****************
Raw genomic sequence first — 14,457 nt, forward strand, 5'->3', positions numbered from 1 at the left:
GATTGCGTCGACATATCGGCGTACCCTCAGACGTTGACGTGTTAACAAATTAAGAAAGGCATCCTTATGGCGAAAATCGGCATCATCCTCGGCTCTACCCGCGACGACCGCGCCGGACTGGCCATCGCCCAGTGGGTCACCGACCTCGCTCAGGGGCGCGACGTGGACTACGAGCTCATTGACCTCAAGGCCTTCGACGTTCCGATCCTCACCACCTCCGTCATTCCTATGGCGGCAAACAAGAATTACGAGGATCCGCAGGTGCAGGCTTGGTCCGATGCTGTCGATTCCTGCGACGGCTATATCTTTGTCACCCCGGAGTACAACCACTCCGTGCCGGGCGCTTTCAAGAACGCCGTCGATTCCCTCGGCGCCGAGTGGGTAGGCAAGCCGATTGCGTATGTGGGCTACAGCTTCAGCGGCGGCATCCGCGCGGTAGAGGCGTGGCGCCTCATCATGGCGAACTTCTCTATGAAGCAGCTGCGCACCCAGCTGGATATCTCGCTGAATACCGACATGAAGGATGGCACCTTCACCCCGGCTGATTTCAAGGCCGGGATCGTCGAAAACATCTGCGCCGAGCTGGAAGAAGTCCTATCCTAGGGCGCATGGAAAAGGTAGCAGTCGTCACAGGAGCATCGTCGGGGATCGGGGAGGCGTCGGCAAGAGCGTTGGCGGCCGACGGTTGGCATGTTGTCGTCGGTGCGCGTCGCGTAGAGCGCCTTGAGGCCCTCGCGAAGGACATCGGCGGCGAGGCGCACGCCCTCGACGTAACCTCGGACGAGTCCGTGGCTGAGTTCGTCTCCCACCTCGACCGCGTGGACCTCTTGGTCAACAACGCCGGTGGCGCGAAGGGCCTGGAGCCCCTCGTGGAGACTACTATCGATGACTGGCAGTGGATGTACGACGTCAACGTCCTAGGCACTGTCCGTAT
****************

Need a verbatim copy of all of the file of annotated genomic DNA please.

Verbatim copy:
Raw genomic sequence first — 14,457 nt, forward strand, 5'->3', positions numbered from 1 at the left:
GATTGCGTCGACATATCGGCGTACCCTCAGACGTTGACGTGTTAACAAATTAAGAAAGGCATCCTTATGGCGAAAATCGGCATCATCCTCGGCTCTACCCGCGACGACCGCGCCGGACTGGCCATCGCCCAGTGGGTCACCGACCTCGCTCAGGGGCGCGACGTGGACTACGAGCTCATTGACCTCAAGGCCTTCGACGTTCCGATCCTCACCACCTCCGTCATTCCTATGGCGGCAAACAAGAATTACGAGGATCCGCAGGTGCAGGCTTGGTCCGATGCTGTCGATTCCTGCGACGGCTATATCTTTGTCACCCCGGAGTACAACCACTCCGTGCCGGGCGCTTTCAAGAACGCCGTCGATTCCCTCGGCGCCGAGTGGGTAGGCAAGCCGATTGCGTATGTGGGCTACAGCTTCAGCGGCGGCATCCGCGCGGTAGAGGCGTGGCGCCTCATCATGGCGAACTTCTCTATGAAGCAGCTGCGCACCCAGCTGGATATCTCGCTGAATACCGACATGAAGGATGGCACCTTCACCCCGGCTGATTTCAAGGCCGGGATCGTCGAAAACATCTGCGCCGAGCTGGAAGAAGTCCTATCCTAGGGCGCATGGAAAAGGTAGCAGTCGTCACAGGAGCATCGTCGGGGATCGGGGAGGCGTCGGCAAGAGCGTTGGCGGCCGACGGTTGGCATGTTGTCGTCGGTGCGCGTCGCGTAGAGCGCCTTGAGGCCCTCGCGAAGGACATCGGCGGCGAGGCGCACGCCCTCGACGTAACCTCGGACGAGTCCGTGGCTGAGTTCGTCTCCCACCTCGACCGCGTGGACCTCTTGGTCAACAACGCCGGTGGCGCGAAGGGCCTGGAGCCCCTCGTGGAGACTACTATCGATGACTGGCAGTGGATGTACGACGTCAACGTCCTAGGCACTGTCCGTAT